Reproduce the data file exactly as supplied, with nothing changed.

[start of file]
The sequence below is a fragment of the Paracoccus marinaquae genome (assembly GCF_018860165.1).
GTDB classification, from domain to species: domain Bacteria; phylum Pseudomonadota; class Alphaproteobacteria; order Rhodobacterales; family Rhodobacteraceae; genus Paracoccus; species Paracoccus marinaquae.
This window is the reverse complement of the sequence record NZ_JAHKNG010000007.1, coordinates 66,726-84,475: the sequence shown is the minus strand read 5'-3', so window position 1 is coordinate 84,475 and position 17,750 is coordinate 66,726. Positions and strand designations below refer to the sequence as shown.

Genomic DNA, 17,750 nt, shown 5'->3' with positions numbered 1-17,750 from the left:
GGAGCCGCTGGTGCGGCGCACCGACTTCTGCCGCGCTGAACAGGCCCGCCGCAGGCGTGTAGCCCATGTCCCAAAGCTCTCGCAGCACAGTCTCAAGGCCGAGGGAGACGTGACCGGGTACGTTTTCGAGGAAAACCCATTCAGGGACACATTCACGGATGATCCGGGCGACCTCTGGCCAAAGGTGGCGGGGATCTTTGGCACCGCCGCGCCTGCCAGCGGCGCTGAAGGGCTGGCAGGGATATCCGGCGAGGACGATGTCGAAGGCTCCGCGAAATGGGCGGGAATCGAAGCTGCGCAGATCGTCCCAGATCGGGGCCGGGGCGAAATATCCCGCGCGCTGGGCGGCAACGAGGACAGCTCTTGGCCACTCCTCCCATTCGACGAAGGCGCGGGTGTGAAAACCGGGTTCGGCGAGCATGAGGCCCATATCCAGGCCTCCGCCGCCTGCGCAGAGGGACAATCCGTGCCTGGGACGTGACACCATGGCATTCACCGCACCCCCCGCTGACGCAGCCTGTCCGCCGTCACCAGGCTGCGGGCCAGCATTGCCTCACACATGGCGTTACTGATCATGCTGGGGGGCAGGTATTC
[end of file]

The sequence below is a fragment of the Paracoccus marinaquae genome (assembly GCF_018860165.1).
GTDB classification, from domain to species: domain Bacteria; phylum Pseudomonadota; class Alphaproteobacteria; order Rhodobacterales; family Rhodobacteraceae; genus Paracoccus; species Paracoccus marinaquae.
This window is the reverse complement of the sequence record NZ_JAHKNG010000007.1, coordinates 66,726-84,475: the sequence shown is the minus strand read 5'-3', so window position 1 is coordinate 84,475 and position 17,750 is coordinate 66,726. Positions and strand designations below refer to the sequence as shown.

Genomic DNA, 17,750 nt, shown 5'->3' with positions numbered 1-17,750 from the left:
GGAGCCGCTGGTGCGGCGCACCGACTTCTGCCGCGCTGAACAGGCCCGCCGCAGGCGTGTAGCCCATGTCCCAAAGCTCTCGCAGCACAGTCTCAAGGCCGAGGGAGACGTGACCGGGTACGTTTTCGAGGAAAACCCATTCAGGGACACATTCACGGATGATCCGGGCGACCTCTGGCCAAAGGTGGCGGGGATCTTTGGCACCGCCGCGCCTGCCAGCGGCGCTGAAGGGCTGGCAGGGATATCCGGCGAGGACGATGTCGAAGGCTCCGCGAAATGGGCGGGAATCGAAGCTGCGCAGATCGTCCCAGATCGGGGCCGGGGCGAAATATCCCGCGCGCTGGGCGGCAACGAGGACAGCTCTTGGCCACTCCTCCCATTCGACGAAGGCGCGGGTGTGAAAACCGGGTTCGGCGAGCATGAGGCCCATATCCAGGCCTCCGCCGCCTGCGCAGAGGGACAATCCGTGCCTGGGACGTGACACCATGGCATTCACCGCACCCCCCGCTGACGCAGCCTGTCCGCCGTCACCAGGCTGCGGGCCAGCATTGCCTCACACATGGCGTTACTGATCATGCTGGGGGGCAGGTATTC